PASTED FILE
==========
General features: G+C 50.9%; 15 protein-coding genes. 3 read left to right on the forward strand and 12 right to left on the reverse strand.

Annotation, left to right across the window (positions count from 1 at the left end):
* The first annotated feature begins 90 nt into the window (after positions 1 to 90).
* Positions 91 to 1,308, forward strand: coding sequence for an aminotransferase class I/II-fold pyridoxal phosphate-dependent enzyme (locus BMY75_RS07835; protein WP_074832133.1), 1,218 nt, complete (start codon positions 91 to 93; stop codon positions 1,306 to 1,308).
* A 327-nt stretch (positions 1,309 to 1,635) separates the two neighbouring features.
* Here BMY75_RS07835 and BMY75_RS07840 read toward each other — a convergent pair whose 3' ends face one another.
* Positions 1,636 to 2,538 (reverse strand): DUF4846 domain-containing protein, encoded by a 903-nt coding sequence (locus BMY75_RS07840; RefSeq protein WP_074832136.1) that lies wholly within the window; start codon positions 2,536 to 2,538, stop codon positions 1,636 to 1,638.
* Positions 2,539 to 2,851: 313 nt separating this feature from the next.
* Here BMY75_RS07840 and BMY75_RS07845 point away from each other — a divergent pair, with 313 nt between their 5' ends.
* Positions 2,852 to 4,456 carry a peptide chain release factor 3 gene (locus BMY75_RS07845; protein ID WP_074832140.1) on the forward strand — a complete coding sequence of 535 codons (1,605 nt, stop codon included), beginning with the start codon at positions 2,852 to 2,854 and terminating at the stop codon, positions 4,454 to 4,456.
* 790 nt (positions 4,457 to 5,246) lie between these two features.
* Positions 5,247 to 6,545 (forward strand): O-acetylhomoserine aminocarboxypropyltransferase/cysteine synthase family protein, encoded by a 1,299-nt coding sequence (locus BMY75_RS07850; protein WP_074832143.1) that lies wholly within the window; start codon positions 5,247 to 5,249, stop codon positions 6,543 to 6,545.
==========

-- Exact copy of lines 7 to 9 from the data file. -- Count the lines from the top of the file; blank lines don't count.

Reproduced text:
* Positions 1,636 to 2,538 (reverse strand): DUF4846 domain-containing protein, encoded by a 903-nt coding sequence (locus BMY75_RS07840; RefSeq protein WP_074832136.1) that lies wholly within the window; start codon positions 2,536 to 2,538, stop codon positions 1,636 to 1,638.
* Positions 2,539 to 2,851: 313 nt separating this feature from the next.
* Here BMY75_RS07840 and BMY75_RS07845 point away from each other — a divergent pair, with 313 nt between their 5' ends.